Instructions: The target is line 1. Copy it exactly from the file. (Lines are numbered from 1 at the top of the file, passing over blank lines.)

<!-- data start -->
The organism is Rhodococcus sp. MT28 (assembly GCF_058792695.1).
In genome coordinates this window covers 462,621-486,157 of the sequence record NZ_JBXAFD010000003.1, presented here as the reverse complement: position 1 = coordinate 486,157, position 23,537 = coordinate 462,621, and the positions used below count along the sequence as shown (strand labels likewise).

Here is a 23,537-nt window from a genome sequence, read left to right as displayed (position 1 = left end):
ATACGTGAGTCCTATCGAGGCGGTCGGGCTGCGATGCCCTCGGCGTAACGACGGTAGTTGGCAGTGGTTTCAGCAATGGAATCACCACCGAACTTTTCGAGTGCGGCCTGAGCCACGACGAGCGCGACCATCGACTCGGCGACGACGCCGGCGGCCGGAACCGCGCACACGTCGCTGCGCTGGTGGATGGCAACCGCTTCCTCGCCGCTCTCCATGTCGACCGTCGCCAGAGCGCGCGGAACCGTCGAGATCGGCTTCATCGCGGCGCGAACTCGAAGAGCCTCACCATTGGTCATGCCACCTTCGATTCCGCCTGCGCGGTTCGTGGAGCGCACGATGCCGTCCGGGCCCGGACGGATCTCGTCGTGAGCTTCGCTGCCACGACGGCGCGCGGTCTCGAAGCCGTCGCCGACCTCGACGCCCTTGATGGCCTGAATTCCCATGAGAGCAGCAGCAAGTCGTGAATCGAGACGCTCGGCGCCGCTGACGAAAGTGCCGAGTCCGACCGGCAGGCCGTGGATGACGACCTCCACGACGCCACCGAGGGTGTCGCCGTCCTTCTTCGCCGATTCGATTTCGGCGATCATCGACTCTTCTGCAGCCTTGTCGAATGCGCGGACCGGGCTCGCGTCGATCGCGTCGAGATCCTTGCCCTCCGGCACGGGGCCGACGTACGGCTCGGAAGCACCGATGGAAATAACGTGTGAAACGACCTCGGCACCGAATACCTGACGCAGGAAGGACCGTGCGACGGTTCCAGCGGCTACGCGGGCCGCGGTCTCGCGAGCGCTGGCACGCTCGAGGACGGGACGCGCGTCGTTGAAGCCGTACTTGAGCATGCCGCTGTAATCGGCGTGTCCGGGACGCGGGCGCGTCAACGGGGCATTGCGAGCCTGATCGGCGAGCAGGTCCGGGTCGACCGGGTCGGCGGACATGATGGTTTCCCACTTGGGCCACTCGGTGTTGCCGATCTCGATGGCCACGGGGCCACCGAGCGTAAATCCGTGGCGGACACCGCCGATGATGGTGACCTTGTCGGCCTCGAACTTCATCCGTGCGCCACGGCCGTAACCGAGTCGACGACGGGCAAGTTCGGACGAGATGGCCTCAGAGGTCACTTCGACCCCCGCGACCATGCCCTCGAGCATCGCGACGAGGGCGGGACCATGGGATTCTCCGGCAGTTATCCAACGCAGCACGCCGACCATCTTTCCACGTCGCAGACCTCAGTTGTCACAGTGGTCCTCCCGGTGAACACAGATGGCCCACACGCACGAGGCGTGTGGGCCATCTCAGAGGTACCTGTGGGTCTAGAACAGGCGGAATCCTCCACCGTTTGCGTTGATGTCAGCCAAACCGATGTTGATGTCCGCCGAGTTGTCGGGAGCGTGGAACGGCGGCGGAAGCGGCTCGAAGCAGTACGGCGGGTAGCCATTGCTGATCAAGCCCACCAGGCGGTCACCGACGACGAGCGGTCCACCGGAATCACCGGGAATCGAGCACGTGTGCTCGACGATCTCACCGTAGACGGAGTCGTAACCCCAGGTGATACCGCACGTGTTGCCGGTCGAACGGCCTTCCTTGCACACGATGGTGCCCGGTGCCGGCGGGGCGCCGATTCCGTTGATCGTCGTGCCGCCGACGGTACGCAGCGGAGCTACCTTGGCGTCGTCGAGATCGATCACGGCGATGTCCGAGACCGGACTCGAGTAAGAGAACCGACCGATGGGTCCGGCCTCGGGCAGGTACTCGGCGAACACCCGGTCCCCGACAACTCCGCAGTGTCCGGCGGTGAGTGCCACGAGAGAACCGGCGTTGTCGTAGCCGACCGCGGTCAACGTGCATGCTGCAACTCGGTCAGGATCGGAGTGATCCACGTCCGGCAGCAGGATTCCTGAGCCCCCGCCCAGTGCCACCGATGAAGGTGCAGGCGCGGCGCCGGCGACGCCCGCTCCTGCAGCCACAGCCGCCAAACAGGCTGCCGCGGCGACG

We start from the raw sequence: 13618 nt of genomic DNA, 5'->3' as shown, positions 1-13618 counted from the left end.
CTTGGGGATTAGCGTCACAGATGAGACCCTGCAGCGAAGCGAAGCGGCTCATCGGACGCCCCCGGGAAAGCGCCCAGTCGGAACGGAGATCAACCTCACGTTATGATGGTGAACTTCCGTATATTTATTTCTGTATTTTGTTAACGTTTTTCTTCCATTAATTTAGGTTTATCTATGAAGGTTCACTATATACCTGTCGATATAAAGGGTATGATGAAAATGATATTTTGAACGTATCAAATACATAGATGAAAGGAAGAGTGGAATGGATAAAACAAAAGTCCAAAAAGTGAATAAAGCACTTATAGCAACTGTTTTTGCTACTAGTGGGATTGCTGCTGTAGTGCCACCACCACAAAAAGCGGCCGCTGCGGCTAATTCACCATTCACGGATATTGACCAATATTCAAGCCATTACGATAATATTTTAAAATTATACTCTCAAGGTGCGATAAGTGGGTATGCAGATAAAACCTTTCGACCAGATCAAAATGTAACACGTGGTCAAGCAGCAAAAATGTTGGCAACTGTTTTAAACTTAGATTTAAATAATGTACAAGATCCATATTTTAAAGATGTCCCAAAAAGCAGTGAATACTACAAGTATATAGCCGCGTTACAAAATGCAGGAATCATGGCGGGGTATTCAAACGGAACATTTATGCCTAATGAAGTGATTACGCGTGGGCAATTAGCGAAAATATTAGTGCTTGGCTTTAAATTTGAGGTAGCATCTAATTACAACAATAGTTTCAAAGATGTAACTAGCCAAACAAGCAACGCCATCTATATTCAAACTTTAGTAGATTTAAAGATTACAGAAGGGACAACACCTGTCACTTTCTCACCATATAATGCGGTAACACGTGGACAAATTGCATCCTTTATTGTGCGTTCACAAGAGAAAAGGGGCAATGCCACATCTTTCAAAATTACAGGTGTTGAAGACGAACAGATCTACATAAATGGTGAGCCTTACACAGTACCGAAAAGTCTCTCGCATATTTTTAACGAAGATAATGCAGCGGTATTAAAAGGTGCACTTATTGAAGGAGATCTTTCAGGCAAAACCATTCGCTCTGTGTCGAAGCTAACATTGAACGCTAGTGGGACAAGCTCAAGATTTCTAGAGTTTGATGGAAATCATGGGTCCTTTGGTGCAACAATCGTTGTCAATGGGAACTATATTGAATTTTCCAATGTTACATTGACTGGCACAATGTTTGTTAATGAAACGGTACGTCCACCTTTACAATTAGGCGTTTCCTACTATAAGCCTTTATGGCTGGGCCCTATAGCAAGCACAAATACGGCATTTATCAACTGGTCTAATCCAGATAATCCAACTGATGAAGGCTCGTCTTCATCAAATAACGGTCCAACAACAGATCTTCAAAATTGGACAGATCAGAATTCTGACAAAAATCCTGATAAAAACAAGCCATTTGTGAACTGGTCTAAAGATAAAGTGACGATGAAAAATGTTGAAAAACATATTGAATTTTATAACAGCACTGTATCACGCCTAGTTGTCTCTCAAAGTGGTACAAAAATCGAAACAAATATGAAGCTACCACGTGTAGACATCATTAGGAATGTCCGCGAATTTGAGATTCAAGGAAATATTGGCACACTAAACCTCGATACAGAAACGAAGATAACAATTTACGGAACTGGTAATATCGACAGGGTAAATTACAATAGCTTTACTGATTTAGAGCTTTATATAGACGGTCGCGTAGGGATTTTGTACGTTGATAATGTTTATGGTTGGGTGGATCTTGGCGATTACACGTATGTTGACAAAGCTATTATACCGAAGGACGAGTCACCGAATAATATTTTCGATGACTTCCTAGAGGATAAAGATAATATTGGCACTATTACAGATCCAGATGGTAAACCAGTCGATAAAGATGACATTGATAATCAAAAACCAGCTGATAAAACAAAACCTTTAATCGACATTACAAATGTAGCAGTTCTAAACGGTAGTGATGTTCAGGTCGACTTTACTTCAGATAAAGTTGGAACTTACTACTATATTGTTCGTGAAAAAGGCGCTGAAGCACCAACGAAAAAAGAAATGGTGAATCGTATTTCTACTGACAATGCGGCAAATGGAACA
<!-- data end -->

The organism is Rhodococcus sp. MT28 (assembly GCF_058792695.1).